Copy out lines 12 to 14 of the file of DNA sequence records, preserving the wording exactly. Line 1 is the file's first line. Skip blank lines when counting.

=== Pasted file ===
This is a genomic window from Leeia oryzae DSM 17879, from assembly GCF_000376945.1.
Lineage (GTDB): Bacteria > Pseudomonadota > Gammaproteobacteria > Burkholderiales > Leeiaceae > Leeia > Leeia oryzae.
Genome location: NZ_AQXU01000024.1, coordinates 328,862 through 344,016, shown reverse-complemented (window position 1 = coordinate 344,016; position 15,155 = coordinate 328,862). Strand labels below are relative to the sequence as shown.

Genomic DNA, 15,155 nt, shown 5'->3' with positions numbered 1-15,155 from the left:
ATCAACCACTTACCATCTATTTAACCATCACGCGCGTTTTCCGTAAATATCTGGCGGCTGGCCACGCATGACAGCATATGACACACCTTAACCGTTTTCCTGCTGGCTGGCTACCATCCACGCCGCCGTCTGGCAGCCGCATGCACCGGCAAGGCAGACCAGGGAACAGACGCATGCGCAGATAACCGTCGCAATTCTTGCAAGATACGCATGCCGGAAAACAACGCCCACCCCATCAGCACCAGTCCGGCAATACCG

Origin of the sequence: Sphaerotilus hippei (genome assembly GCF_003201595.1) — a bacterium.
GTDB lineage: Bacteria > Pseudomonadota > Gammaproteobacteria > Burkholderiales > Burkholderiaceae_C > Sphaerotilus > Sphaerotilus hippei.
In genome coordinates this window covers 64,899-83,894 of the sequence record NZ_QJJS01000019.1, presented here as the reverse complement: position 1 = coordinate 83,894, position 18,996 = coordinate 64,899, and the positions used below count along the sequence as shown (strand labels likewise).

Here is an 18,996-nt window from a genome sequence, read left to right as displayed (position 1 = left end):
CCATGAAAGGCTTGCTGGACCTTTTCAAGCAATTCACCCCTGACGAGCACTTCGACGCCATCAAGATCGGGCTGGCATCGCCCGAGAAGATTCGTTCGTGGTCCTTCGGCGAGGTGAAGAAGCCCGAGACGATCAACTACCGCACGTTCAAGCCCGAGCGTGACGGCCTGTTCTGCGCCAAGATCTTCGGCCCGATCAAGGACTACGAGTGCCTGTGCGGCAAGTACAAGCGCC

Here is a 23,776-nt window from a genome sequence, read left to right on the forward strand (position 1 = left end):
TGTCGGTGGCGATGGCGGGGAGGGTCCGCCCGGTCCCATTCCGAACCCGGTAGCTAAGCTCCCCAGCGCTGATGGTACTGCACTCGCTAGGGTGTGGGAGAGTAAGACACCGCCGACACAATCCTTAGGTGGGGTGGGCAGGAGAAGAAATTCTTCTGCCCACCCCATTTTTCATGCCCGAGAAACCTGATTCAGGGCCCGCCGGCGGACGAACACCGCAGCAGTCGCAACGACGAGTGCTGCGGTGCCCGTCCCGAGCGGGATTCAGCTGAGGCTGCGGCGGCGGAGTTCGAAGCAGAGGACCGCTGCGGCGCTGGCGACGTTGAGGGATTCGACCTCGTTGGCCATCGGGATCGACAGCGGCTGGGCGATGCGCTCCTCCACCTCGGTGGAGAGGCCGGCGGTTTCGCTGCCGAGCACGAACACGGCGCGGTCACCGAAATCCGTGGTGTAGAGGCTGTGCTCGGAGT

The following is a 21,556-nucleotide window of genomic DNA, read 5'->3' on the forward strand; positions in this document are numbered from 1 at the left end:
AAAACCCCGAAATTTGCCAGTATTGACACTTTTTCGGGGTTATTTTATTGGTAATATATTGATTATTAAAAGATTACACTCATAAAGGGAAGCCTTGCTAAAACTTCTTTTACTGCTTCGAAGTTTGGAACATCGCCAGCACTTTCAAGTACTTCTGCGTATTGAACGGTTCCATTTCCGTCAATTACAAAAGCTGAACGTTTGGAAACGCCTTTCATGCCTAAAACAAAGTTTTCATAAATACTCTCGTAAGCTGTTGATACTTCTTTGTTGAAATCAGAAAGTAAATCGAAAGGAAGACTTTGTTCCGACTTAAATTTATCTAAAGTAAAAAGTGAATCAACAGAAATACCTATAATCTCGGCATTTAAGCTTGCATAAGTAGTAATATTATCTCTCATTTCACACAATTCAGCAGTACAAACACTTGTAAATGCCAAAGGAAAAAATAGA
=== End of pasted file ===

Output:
TGTCGGTGGCGATGGCGGGGAGGGTCCGCCCGGTCCCATTCCGAACCCGGTAGCTAAGCTCCCCAGCGCTGATGGTACTGCACTCGCTAGGGTGTGGGAGAGTAAGACACCGCCGACACAATCCTTAGGTGGGGTGGGCAGGAGAAGAAATTCTTCTGCCCACCCCATTTTTCATGCCCGAGAAACCTGATTCAGGGCCCGCCGGCGGACGAACACCGCAGCAGTCGCAACGACGAGTGCTGCGGTGCCCGTCCCGAGCGGGATTCAGCTGAGGCTGCGGCGGCGGAGTTCGAAGCAGAGGACCGCTGCGGCGCTGGCGACGTTGAGGGATTCGACCTCGTTGGCCATCGGGATCGACAGCGGCTGGGCGATGCGCTCCTCCACCTCGGTGGAGAGGCCGGCGGTTTCGCTGCCGAGCACGAACACGGCGCGGTCACCGAAATCCGTGGTGTAGAGGCTGTGCTCGGAGT

The following is a 21,556-nucleotide window of genomic DNA, read 5'->3' on the forward strand; positions in this document are numbered from 1 at the left end:
AAAACCCCGAAATTTGCCAGTATTGACACTTTTTCGGGGTTATTTTATTGGTAATATATTGATTATTAAAAGATTACACTCATAAAGGGAAGCCTTGCTAAAACTTCTTTTACTGCTTCGAAGTTTGGAACATCGCCAGCACTTTCAAGTACTTCTGCGTATTGAACGGTTCCATTTCCGTCAATTACAAAAGCTGAACGTTTGGAAACGCCTTTCATGCCTAAAACAAAGTTTTCATAAATACTCTCGTAAGCTGTTGATACTTCTTTGTTGAAATCAGAAAGTAAATCGAAAGGAAGACTTTGTTCCGACTTAAATTTATCTAAAGTAAAAAGTGAATCAACAGAAATACCTATAATCTCGGCATTTAAGCTTGCATAAGTAGTAATATTATCTCTCATTTCACACAATTCAGCAGTACAAACACTTGTAAATGCCAAAGGAAAAAATAGA